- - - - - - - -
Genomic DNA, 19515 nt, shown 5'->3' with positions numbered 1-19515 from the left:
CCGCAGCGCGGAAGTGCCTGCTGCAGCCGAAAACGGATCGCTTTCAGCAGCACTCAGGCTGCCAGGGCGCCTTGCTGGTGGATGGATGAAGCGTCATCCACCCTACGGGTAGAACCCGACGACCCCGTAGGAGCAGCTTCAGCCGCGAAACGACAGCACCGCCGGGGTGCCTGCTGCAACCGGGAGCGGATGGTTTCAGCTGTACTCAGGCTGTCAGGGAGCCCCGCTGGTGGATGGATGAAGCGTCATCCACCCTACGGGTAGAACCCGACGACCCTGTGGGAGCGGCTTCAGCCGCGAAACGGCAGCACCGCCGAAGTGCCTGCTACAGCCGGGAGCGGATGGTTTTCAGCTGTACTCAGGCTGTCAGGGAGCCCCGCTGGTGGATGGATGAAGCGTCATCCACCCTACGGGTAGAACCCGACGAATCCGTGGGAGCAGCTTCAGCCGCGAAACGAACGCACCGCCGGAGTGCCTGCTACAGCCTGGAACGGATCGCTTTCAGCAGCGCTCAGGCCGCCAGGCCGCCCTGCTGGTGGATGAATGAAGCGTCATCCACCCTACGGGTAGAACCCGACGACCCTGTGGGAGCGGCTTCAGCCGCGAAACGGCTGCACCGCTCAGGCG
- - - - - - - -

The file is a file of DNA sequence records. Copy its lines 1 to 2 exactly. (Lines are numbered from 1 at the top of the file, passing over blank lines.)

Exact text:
Genomic DNA, 19515 nt, shown 5'->3' with positions numbered 1-19515 from the left:
CCGCAGCGCGGAAGTGCCTGCTGCAGCCGAAAACGGATCGCTTTCAGCAGCACTCAGGCTGCCAGGGCGCCTTGCTGGTGGATGGATGAAGCGTCATCCACCCTACGGGTAGAACCCGACGACCCCGTAGGAGCAGCTTCAGCCGCGAAACGACAGCACCGCCGGGGTGCCTGCTGCAACCGGGAGCGGATGGTTTCAGCTGTACTCAGGCTGTCAGGGAGCCCCGCTGGTGGATGGATGAAGCGTCATCCACCCTACGGGTAGAACCCGACGACCCTGTGGGAGCGGCTTCAGCCGCGAAACGGCAGCACCGCCGAAGTGCCTGCTACAGCCGGGAGCGGATGGTTTTCAGCTGTACTCAGGCTGTCAGGGAGCCCCGCTGGTGGATGGATGAAGCGTCATCCACCCTACGGGTAGAACCCGACGAATCCGTGGGAGCAGCTTCAGCCGCGAAACGAACGCACCGCCGGAGTGCCTGCTACAGCCTGGAACGGATCGCTTTCAGCAGCGCTCAGGCCGCCAGGCCGCCCTGCTGGTGGATGAATGAAGCGTCATCCACCCTACGGGTAGAACCCGACGACCCTGTGGGAGCGGCTTCAGCCGCGAAACGGCTGCACCGCTCAGGCG